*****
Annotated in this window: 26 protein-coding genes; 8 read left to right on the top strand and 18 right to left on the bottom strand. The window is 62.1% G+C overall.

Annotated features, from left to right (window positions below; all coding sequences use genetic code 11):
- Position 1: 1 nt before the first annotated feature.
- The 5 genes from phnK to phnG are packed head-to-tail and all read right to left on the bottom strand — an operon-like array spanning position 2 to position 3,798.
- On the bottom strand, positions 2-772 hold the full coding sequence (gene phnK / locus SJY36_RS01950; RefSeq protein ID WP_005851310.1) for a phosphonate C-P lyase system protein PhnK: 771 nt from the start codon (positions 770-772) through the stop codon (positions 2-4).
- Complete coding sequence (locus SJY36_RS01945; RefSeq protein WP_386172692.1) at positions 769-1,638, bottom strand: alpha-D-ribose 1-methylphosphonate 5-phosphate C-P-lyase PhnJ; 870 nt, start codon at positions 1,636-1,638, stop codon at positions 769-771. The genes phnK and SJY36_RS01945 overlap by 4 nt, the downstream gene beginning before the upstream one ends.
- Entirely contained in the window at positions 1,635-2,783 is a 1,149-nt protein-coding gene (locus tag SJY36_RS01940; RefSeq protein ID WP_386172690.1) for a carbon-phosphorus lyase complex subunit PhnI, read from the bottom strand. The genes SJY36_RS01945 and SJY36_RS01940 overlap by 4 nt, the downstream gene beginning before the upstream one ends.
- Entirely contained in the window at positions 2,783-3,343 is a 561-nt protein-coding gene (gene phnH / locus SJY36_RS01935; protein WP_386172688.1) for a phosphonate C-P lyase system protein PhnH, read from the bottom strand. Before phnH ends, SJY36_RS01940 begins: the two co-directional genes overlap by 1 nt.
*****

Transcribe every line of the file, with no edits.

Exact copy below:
Annotated in this window: 26 protein-coding genes; 8 read left to right on the top strand and 18 right to left on the bottom strand. The window is 62.1% G+C overall.

Annotated features, from left to right (window positions below; all coding sequences use genetic code 11):
- Position 1: 1 nt before the first annotated feature.
- The 5 genes from phnK to phnG are packed head-to-tail and all read right to left on the bottom strand — an operon-like array spanning position 2 to position 3,798.
- On the bottom strand, positions 2-772 hold the full coding sequence (gene phnK / locus SJY36_RS01950; RefSeq protein ID WP_005851310.1) for a phosphonate C-P lyase system protein PhnK: 771 nt from the start codon (positions 770-772) through the stop codon (positions 2-4).
- Complete coding sequence (locus SJY36_RS01945; RefSeq protein WP_386172692.1) at positions 769-1,638, bottom strand: alpha-D-ribose 1-methylphosphonate 5-phosphate C-P-lyase PhnJ; 870 nt, start codon at positions 1,636-1,638, stop codon at positions 769-771. The genes phnK and SJY36_RS01945 overlap by 4 nt, the downstream gene beginning before the upstream one ends.
- Entirely contained in the window at positions 1,635-2,783 is a 1,149-nt protein-coding gene (locus tag SJY36_RS01940; RefSeq protein ID WP_386172690.1) for a carbon-phosphorus lyase complex subunit PhnI, read from the bottom strand. The genes SJY36_RS01945 and SJY36_RS01940 overlap by 4 nt, the downstream gene beginning before the upstream one ends.
- Entirely contained in the window at positions 2,783-3,343 is a 561-nt protein-coding gene (gene phnH / locus SJY36_RS01935; protein WP_386172688.1) for a phosphonate C-P lyase system protein PhnH, read from the bottom strand. Before phnH ends, SJY36_RS01940 begins: the two co-directional genes overlap by 1 nt.